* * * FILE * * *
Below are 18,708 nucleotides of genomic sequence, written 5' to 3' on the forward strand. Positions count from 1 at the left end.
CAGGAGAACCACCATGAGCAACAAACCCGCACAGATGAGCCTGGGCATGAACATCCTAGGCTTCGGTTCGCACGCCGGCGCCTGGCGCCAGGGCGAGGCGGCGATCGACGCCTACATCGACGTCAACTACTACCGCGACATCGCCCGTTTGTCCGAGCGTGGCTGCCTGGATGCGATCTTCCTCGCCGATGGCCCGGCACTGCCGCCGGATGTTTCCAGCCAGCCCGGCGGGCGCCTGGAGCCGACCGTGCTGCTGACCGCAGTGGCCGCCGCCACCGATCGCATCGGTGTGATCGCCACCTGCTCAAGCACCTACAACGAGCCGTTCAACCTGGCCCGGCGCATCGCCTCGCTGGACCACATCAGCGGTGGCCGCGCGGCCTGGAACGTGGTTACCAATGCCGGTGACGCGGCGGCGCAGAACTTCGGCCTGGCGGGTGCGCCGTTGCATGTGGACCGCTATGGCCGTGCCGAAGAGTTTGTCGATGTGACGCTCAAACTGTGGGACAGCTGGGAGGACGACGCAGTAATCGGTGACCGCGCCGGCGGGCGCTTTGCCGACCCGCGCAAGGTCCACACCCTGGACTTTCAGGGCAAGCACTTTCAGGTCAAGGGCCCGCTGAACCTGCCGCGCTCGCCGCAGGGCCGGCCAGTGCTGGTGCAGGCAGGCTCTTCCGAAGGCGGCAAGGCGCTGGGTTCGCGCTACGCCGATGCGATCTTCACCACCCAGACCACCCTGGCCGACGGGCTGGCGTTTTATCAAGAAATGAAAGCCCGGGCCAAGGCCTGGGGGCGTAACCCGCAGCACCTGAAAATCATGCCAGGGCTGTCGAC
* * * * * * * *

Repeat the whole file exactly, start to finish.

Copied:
Below are 18,708 nucleotides of genomic sequence, written 5' to 3' on the forward strand. Positions count from 1 at the left end.
CAGGAGAACCACCATGAGCAACAAACCCGCACAGATGAGCCTGGGCATGAACATCCTAGGCTTCGGTTCGCACGCCGGCGCCTGGCGCCAGGGCGAGGCGGCGATCGACGCCTACATCGACGTCAACTACTACCGCGACATCGCCCGTTTGTCCGAGCGTGGCTGCCTGGATGCGATCTTCCTCGCCGATGGCCCGGCACTGCCGCCGGATGTTTCCAGCCAGCCCGGCGGGCGCCTGGAGCCGACCGTGCTGCTGACCGCAGTGGCCGCCGCCACCGATCGCATCGGTGTGATCGCCACCTGCTCAAGCACCTACAACGAGCCGTTCAACCTGGCCCGGCGCATCGCCTCGCTGGACCACATCAGCGGTGGCCGCGCGGCCTGGAACGTGGTTACCAATGCCGGTGACGCGGCGGCGCAGAACTTCGGCCTGGCGGGTGCGCCGTTGCATGTGGACCGCTATGGCCGTGCCGAAGAGTTTGTCGATGTGACGCTCAAACTGTGGGACAGCTGGGAGGACGACGCAGTAATCGGTGACCGCGCCGGCGGGCGCTTTGCCGACCCGCGCAAGGTCCACACCCTGGACTTTCAGGGCAAGCACTTTCAGGTCAAGGGCCCGCTGAACCTGCCGCGCTCGCCGCAGGGCCGGCCAGTGCTGGTGCAGGCAGGCTCTTCCGAAGGCGGCAAGGCGCTGGGTTCGCGCTACGCCGATGCGATCTTCACCACCCAGACCACCCTGGCCGACGGGCTGGCGTTTTATCAAGAAATGAAAGCCCGGGCCAAGGCCTGGGGGCGTAACCCGCAGCACCTGAAAATCATGCCAGGGCTGTCGAC